Back when Demo Duck was in its infancy, we grew up right alongside something that would help define our identity. Explainer videos. Our clients loved them, and we loved making them. But we started to feel a little like Oprah.
“You get an explainer video! And you get an explainer video! And you get an explainer video!”
We were this close to hiding explainer videos under the chairs in our studio. But over the past seven years, we’ve seen the world of business videos evolve. This isn’t a huge surprise considering how drastically our clients’ industries have evolved too. That’s why we’ve expanded our capabilities to include explainer videos and much, much more.
As part of our ongoing effort to build deeper relationships with our clients, we focused our 2017 on being a true video partner. Someone who can help our clients accomplish a variety of business goals through animated and live action videos.
We’ve done this through long term, multiple project relationships. But recently, we’ve been lucky enough to work on some very exciting projects that we categorize in the “video series” realm. Why? Well, because we’re working on multiple videos that fall under the same title, visual style and goal. Some even have different episode titles. It’s been very exciting.
Why are business video series the next big marketing trend?
Well, we already know that video is making waves across all aspects of the web. On social media, in search engines, on websites—and now many online publications are making the pivot to video too. Given that companies are always looking for new ways to keep their audience engaged in the long term, a few videos won’t cut it anymore.
Planning a consistent release of new online video? Make sure you set expectations with your target audience sooner than later. Whether it’s letting customers know you’ll be sharing a new video each week or internal employees can expect video company updates on the last Friday of the month, creating a schedule and sticking with it is important.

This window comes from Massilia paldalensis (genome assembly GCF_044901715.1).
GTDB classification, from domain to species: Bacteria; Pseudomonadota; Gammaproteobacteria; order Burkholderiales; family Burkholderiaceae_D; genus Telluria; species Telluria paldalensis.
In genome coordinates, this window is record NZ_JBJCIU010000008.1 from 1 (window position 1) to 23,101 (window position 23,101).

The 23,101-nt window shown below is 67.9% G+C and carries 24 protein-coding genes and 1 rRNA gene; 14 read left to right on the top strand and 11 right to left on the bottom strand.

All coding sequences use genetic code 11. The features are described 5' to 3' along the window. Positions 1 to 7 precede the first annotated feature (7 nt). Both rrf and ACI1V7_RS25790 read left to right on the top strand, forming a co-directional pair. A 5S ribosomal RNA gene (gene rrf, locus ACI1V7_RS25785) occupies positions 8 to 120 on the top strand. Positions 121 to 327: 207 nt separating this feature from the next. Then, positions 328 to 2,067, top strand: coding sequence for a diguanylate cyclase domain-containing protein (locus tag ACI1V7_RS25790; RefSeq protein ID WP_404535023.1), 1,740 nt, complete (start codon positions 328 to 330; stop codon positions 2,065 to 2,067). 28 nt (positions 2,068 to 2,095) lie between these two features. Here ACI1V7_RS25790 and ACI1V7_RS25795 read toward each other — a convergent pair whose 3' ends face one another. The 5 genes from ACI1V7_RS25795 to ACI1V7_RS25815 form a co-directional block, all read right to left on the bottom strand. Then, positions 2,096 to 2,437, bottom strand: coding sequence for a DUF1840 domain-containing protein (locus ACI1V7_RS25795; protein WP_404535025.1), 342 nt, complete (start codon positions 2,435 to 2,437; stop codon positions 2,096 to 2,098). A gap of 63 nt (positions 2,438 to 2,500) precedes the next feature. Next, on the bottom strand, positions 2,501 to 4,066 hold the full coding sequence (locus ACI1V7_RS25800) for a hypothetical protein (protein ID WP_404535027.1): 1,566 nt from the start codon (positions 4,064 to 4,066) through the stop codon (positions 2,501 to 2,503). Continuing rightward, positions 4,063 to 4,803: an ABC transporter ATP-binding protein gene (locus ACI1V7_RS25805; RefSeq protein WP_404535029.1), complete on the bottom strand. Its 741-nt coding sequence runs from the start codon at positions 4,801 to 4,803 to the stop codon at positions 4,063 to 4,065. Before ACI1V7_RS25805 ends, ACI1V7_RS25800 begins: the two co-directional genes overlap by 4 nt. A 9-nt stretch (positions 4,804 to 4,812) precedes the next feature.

Besides, whether they follow you on the ‘Gram, subscribe to your YouTube channel, reside on your distro-list, or participate in an online educational program building a consistent “fan base” is easier now than ever.
So, now that we know that a business video series is the next big thing in marketing, let’s make one. Easy, right? Not quite. Making a business video series is not without its challenges. It’s much different than developing a one-off video. You need to consider scale, develop a plan to roll out your finished episodes, and strategize how to keep viewers engaged throughout the entire series.
After working on over eight video series projects in 2017, we’ve been able to find solutions to these challenges. Here’s our best practices when it comes to creating a business video series. Sure, call us Oprah if you want.
Follow your favorite flock.
Make video concepts scalable yet flexible
When crafting a framework or high-level concept for a business video series, we make sure to keep two things in mind. First, the ideas need to be scalable to keep from blowing through the budget. For example, it’s not that a stop-motion series is impossible. However, the labor-intensive visual approach can create roadblocks when you’re trying to produce eight episodes in a business video series.